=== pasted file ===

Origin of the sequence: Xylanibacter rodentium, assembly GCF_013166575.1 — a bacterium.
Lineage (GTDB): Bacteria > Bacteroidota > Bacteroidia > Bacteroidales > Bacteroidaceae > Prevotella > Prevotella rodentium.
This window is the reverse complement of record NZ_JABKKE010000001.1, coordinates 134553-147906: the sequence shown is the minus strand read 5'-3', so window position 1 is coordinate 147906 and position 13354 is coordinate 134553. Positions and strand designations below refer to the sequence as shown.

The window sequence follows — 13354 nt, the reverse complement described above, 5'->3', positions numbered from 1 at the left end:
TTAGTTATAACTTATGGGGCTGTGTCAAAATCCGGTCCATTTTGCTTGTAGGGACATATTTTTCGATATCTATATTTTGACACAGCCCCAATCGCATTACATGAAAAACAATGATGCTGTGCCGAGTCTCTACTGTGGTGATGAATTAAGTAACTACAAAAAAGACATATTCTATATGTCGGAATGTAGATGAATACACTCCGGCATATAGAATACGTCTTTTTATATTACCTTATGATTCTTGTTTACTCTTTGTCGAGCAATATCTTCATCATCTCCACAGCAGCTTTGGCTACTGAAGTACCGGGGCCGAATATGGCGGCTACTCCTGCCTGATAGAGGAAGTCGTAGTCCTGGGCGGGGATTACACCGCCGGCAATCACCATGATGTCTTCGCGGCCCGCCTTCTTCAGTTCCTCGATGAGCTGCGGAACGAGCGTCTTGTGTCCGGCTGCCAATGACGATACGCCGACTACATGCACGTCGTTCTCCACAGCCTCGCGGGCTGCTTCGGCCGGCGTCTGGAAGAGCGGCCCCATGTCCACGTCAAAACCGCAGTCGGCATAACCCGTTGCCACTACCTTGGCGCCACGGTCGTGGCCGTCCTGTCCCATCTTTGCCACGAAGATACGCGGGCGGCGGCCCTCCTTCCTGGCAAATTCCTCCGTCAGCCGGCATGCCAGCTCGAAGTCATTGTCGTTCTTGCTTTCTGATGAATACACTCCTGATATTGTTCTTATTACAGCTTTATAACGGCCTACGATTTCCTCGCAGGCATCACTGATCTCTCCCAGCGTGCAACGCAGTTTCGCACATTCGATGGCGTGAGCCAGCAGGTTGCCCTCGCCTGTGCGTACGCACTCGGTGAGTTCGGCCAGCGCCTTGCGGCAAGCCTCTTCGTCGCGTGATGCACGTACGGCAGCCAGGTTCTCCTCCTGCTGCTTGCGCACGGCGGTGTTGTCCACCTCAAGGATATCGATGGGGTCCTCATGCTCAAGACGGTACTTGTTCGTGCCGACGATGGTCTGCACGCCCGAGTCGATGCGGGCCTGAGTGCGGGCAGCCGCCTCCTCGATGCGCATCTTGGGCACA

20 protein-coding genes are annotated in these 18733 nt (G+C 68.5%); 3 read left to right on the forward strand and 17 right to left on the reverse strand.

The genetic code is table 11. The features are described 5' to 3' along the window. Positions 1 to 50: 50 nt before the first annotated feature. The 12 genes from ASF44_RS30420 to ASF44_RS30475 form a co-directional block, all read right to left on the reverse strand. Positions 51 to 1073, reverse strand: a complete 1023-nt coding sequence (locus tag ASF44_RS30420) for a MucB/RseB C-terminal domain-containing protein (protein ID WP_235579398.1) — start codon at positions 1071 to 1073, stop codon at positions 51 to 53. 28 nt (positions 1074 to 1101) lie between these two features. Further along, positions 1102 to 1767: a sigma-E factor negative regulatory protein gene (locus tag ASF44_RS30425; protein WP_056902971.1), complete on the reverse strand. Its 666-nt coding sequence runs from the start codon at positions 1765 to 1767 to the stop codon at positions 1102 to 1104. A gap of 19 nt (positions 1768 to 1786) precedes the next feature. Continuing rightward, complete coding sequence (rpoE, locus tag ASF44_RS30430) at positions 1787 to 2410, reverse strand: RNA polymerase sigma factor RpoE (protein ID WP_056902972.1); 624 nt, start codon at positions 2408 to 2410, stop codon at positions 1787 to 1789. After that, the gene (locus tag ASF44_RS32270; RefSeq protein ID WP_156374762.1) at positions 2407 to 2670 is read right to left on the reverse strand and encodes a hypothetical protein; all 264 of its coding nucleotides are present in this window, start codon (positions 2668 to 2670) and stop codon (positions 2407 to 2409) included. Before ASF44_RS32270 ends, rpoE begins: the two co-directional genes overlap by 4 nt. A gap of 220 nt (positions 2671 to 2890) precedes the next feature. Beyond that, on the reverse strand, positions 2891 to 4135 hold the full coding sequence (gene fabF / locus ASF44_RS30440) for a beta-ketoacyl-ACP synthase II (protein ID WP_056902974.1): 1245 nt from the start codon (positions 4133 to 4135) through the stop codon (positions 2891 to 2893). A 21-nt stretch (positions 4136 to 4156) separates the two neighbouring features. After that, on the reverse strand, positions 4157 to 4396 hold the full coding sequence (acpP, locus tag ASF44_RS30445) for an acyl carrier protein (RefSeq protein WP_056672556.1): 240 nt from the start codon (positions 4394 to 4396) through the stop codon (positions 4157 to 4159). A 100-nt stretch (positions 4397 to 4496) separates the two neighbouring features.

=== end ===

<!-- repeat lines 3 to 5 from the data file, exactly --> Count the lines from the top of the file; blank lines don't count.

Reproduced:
This window is the reverse complement of record NZ_JABKKE010000001.1, coordinates 134553-147906: the sequence shown is the minus strand read 5'-3', so window position 1 is coordinate 147906 and position 13354 is coordinate 134553. Positions and strand designations below refer to the sequence as shown.

The window sequence follows — 13354 nt, the reverse complement described above, 5'->3', positions numbered from 1 at the left end:
TTAGTTATAACTTATGGGGCTGTGTCAAAATCCGGTCCATTTTGCTTGTAGGGACATATTTTTCGATATCTATATTTTGACACAGCCCCAATCGCATTACATGAAAAACAATGATGCTGTGCCGAGTCTCTACTGTGGTGATGAATTAAGTAACTACAAAAAAGACATATTCTATATGTCGGAATGTAGATGAATACACTCCGGCATATAGAATACGTCTTTTTATATTACCTTATGATTCTTGTTTACTCTTTGTCGAGCAATATCTTCATCATCTCCACAGCAGCTTTGGCTACTGAAGTACCGGGGCCGAATATGGCGGCTACTCCTGCCTGATAGAGGAAGTCGTAGTCCTGGGCGGGGATTACACCGCCGGCAATCACCATGATGTCTTCGCGGCCCGCCTTCTTCAGTTCCTCGATGAGCTGCGGAACGAGCGTCTTGTGTCCGGCTGCCAATGACGATACGCCGACTACATGCACGTCGTTCTCCACAGCCTCGCGGGCTGCTTCGGCCGGCGTCTGGAAGAGCGGCCCCATGTCCACGTCAAAACCGCAGTCGGCATAACCCGTTGCCACTACCTTGGCGCCACGGTCGTGGCCGTCCTGTCCCATCTTTGCCACGAAGATACGCGGGCGGCGGCCCTCCTTCCTGGCAAATTCCTCCGTCAGCCGGCATGCCAGCTCGAAGTCATTGTCGTTCTTGCTTTCTGATGAATACACTCCTGATATTGTTCTTATTACAGCTTTATAACGGCCTACGATTTCCTCGCAGGCATCACTGATCTCTCCCAGCGTGCAACGCAGTTTCGCACATTCGATGGCGTGAGCCAGCAGGTTGCCCTCGCCTGTGCGTACGCACTCGGTGAGTTCGGCCAGCGCCTTGCGGCAAGCCTCTTCGTCGCGTGATGCACGTACGGCAGCCAGGTTCTCCTCCTGCTGCTTGCGCACGGCGGTGTTGTCCACCTCAAGGATATCGATGGGGTCCTCATGCTCAAGACGGTACTTGTTCGTGCCGACGATGGTCTGCACGCCCGAGTCGATGCGGGCCTGAGTGCGGGCAGCCGCCTCCTCGATGCGCATCTTGGGCACA